4.3 Order of a Reaction
The rate of a chemical reaction is proportional to the product of effective concentration (acting masses) of the reacting species, each raised to a power that is equal to the corresponding stoichiometric number of the substance appearing in the chemical reaction.
Thus, for a general reaction aA + bB
cC + dD …(2a)
r = k[A]a [B]b …(2b)
where k is the constant of proportionality.
If the rate of a reaction is determined experimentally, it is found that equation (2b) is not always applicable. However, the experimental results can be fitted to satisfy a relation of the type of equation (2b) where the exponents may or may not be equal to the respective stoichiometry coefficients. In general, we may write the rate as
R = k [A]a¢ [B]b¢ …(2c)
where the dimensionless exponents a¢ & b¢ may or may not be equal to a & b respectively.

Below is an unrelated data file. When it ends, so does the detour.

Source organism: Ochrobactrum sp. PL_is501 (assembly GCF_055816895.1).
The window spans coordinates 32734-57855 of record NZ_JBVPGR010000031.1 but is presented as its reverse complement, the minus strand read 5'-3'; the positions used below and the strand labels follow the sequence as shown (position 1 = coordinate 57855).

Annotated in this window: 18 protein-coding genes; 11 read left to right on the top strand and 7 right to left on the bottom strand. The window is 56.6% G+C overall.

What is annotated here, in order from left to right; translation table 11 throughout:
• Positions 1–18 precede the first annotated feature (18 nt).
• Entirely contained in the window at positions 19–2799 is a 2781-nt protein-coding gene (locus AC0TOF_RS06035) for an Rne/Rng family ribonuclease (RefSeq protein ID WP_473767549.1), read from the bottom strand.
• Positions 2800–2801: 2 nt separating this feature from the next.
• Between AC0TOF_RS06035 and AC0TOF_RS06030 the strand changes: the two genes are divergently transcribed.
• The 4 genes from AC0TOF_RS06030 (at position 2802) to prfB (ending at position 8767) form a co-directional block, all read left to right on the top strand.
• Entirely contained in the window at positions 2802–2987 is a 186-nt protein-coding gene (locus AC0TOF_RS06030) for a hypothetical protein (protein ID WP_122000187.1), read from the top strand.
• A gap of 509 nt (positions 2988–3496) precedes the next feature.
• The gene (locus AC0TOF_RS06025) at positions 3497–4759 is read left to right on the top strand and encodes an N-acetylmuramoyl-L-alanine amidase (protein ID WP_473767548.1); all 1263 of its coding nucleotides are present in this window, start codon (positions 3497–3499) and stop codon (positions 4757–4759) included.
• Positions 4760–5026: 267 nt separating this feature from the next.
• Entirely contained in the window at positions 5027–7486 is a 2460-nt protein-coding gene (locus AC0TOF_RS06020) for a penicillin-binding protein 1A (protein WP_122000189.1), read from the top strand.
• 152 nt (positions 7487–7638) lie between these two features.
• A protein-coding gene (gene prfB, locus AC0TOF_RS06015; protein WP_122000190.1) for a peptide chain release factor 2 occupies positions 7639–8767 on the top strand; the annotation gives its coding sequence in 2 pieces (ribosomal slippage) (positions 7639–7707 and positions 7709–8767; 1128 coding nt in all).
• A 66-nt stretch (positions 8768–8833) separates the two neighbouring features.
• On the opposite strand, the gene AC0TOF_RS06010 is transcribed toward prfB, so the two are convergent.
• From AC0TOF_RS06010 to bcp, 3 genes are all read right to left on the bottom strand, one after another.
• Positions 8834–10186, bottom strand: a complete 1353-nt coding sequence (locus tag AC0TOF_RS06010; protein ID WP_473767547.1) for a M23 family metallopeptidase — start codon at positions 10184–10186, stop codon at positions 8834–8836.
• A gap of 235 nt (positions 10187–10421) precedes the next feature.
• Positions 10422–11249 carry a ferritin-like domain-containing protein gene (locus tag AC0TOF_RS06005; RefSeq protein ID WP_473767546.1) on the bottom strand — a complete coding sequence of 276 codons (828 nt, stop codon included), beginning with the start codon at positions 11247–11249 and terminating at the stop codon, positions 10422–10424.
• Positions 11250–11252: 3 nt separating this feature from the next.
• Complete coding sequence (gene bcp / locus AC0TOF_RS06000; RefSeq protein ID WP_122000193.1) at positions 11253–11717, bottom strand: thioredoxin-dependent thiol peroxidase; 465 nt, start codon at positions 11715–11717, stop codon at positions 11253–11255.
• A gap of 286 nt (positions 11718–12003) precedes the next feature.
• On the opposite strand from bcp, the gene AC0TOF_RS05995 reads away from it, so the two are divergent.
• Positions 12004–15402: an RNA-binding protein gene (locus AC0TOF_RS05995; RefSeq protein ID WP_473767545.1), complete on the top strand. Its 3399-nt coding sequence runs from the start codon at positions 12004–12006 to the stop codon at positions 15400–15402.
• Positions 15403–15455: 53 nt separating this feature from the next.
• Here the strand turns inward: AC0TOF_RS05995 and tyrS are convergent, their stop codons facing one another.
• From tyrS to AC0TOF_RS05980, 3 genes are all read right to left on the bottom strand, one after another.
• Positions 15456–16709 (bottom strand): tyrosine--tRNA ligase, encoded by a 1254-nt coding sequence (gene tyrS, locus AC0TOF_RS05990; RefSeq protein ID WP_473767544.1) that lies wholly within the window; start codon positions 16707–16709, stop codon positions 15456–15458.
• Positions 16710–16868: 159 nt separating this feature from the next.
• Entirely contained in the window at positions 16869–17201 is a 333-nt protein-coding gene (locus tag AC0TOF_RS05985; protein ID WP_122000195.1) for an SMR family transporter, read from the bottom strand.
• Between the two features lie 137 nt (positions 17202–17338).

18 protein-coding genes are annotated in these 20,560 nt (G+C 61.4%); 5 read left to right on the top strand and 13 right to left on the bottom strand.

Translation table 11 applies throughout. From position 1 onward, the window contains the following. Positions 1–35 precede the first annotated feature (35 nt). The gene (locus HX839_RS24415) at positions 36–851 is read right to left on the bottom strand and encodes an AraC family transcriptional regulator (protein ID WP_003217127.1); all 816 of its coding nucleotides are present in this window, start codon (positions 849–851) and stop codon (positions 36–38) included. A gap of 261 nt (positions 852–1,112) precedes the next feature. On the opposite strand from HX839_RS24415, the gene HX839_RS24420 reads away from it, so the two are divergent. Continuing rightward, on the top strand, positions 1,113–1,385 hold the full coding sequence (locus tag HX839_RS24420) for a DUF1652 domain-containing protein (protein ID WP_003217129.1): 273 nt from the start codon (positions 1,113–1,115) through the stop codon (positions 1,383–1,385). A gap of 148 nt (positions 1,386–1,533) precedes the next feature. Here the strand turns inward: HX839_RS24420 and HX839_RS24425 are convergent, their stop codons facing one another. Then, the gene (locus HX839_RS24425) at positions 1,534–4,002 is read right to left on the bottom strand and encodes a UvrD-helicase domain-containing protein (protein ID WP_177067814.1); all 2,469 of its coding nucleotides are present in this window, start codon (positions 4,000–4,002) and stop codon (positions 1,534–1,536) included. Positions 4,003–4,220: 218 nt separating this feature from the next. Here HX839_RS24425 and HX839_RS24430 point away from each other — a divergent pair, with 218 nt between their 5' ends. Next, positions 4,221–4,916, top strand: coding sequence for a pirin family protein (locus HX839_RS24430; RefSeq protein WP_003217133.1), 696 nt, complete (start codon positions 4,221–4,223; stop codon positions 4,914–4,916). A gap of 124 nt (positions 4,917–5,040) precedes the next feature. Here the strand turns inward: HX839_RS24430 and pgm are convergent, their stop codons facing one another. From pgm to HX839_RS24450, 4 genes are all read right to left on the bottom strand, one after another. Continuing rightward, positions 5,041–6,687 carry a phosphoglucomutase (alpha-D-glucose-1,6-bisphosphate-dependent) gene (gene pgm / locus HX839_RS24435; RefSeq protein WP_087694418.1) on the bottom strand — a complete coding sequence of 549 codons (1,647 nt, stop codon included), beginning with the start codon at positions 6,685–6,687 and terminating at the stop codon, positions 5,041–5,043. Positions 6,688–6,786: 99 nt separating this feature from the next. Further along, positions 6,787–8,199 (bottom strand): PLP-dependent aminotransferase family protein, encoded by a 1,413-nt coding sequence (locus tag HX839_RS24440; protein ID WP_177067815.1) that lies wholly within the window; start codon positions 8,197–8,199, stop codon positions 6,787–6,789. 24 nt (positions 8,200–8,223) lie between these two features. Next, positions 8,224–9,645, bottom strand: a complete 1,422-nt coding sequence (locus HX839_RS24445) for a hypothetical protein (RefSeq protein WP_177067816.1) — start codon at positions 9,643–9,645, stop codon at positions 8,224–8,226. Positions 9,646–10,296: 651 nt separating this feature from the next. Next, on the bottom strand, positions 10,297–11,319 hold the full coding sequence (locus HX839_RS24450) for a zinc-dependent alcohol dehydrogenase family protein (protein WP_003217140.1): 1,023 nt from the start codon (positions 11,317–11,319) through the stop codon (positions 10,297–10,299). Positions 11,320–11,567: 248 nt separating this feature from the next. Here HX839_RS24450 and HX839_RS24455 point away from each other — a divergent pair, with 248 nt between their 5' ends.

The constant k, which appears in equation (2c) is known as rate constant or more formally, the specific reaction rate constant, since it is numerically equal to the rate of the reaction provided all concentration were set equal to unity. It may be emphasized once again here that the rate equation with its rate constant and order of various reacting species is an experimental finding and cannot be predicted from the stoichiometry of the balanced reaction.
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